GLA Tories: Mayoral Standards for London data security

Conservatives within the Greater London Assembly have called for a higher standard of data security in the capital, with a Mayoral seal of approval for those that adhere to it.

The capital is a global business capital, and thus requires data protection to match the magnitude of its daily activity, argue London Conservatives
The capital is a global business capital, and thus requires data protection to match the magnitude of its daily activity, argue London Conservatives

The capital should be held to a higher ‘Mayoral Standard' when it comes to data security argue the Conservative members of the Greater London Assembly (GLA) in a new report entitled Safe and Secure: Protecting London's Data.

The standard will provide brand awareness of an increasingly pressing issue within the UK, nowhere more so than its capital.

The report states as it's opening gambit that “The Mayor of London, and the Greater London Authority as a whole, is in a unique position where they can influence the decision making of businesses across London.”

That influence, continues the report, could help shape a better data security landscape not only for businesses but for customers too: “London has the opportunity to lead the way in improving data security, setting standards that the rest of the country aspires to match.”

Considering London's position not only as the UK's capital but as a global capital for commerce it is not only a large, attractive target but a place of critical importance for data security.

The report estimates “conservatively” that the cost of security breaches could be around £35 billion a year to London alone.

This in part is down to the plain failure to report breaches.  The authors estimate that nearly 90 percent of organisations do not report cyber-attacks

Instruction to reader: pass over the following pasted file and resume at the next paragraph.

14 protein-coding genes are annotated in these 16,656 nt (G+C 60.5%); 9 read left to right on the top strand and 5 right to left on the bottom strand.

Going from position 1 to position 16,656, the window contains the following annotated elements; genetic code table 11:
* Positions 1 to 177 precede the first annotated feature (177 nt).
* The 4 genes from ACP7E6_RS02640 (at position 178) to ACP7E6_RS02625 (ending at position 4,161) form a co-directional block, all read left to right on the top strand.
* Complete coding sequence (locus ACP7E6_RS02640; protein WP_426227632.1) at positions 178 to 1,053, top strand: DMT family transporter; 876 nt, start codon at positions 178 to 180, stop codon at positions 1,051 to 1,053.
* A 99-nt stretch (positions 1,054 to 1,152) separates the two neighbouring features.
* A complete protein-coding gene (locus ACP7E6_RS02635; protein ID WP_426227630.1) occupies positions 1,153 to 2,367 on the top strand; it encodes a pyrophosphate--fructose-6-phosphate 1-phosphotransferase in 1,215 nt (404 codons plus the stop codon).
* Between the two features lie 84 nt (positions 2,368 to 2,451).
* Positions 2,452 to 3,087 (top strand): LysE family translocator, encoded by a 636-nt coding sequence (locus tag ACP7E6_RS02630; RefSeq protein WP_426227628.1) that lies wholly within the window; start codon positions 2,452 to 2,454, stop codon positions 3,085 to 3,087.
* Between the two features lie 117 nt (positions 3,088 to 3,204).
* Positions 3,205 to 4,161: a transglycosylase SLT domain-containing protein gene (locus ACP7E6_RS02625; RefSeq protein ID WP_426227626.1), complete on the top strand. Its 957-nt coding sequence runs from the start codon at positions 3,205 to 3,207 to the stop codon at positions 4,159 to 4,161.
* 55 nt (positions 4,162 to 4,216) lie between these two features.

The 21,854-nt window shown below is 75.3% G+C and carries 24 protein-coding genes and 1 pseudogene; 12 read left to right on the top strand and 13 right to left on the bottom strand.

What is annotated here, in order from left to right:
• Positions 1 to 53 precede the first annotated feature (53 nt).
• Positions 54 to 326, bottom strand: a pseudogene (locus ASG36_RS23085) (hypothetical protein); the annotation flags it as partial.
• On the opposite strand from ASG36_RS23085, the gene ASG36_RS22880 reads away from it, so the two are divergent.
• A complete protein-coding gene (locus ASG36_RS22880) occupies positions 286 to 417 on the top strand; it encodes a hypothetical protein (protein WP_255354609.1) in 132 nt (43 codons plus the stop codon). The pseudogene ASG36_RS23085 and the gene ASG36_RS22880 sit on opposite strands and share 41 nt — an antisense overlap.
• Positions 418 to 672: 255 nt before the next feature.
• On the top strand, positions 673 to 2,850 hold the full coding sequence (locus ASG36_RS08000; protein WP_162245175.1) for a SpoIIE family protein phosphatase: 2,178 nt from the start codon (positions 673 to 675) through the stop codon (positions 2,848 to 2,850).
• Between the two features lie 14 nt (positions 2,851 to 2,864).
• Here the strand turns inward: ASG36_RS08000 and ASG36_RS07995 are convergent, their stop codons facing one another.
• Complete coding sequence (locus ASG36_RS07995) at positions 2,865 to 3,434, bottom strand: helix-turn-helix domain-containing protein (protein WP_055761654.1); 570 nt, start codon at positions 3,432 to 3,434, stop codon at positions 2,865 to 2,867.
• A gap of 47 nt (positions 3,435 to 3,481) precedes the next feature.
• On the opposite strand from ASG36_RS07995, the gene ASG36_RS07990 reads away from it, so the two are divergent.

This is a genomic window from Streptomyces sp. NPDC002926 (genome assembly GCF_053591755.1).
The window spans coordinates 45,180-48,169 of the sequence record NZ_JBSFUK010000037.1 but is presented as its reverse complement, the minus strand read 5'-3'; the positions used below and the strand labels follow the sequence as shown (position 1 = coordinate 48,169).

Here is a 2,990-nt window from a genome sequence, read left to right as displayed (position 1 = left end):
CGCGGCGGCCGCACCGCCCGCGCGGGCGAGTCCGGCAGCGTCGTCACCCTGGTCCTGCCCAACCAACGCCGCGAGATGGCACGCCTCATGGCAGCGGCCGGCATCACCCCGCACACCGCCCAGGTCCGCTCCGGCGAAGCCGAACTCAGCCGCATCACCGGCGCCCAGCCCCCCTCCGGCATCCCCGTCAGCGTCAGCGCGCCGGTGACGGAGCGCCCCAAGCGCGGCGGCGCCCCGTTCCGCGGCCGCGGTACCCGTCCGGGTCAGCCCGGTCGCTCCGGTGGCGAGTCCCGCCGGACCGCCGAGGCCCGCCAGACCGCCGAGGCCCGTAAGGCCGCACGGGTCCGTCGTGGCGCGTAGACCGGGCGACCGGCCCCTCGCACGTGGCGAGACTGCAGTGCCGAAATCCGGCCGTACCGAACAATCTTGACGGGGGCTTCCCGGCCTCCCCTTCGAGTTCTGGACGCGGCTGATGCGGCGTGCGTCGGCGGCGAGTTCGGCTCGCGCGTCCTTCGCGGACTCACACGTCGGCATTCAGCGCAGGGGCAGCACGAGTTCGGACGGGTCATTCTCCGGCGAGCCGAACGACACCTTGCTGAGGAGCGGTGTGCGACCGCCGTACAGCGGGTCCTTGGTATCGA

There is little consensus, the report states, on how best to secure data and prevent breaches. While schemes like Cyber Essentials and several organisations promote widely respected certification schemes, more must be done.

As of March 2016, only 2181 certifications had been awarded for Cyber Essentials and Cyber Essentials Plus, “which equates to approximately less than one percent of organisations operating in the UK.”

Sadiq Khan, London's new mayor, promised in his election manifesto to “ensure Londoners and business have the information and resources they need to stay safe online”, yet little word has been received on how that will come about.

To this end, the report makes several recommendations, leveraging the reservoirs of soft political power that the mayor of London retains.

Principle among them  is that a ‘Mayoral Standard' be established. While specific standards have their own recognition in certain camps, they're largely unknown in the wider world, particularly within small to medium sized businesses.

The brand recognition of the Mayor of London, the report says, would add a great deal of awareness among SMEs, who are especially at risk of cyber-attack.

While thorough in sketching the scale of the problem for the capital, the report is largely free of detail when it comes to what that standard might look like.

A spokesperson for the GLA Conservatives told SCMagazineUK.com that under the recommendation, “companies would be encouraged, rather than forced to sign up. Essentially it is hoped that by highlighting these figures, firms would see the benefit of adopting the Mayoral Standard. We're also suggesting they should be able to use Mayoral branding on their website as an additional incentive, like a Kitemark for websites.”

Whatever the Mayoral Standard will end up being, the authors want it to be informed by the recommendations of the London Digital Security Centre, set up under the previous Mayor to work with law enforcement, business and academia to help fight cyber-threats to facing the capital's SMEs.

The Mayoral Standard may be more about recommendation than regulation but Bernard Parsons, CEO and co-founder of Becrypt, told SC that, “I personally think more cyber-related regulation is inevitable. We have years of evidence of how most organisations self-regulate, and it's not looking good.”

“In many senses, cyber-security is where health and safety was decades ago. A few more avoidable catastrophes, and there will be more regulation, but at a national level at least.”

However, hard regulation is perhaps not where the mayor's office can do real good, said Parsons, “I think the mayor's office would be better placed to use clout and influence to encourage adoption of existing standards, by helping highlight the benefits of doing so, and the dangers of not.”

In terms of an appropriate standard to adopt, Cyber Essentials would be a good place to start, said Parsons. Wherever the cost is more than zero, smaller businesses may run into problems, but he added, “the focus for any business should first be about reducing risk, then getting the badge to prove you've done so.”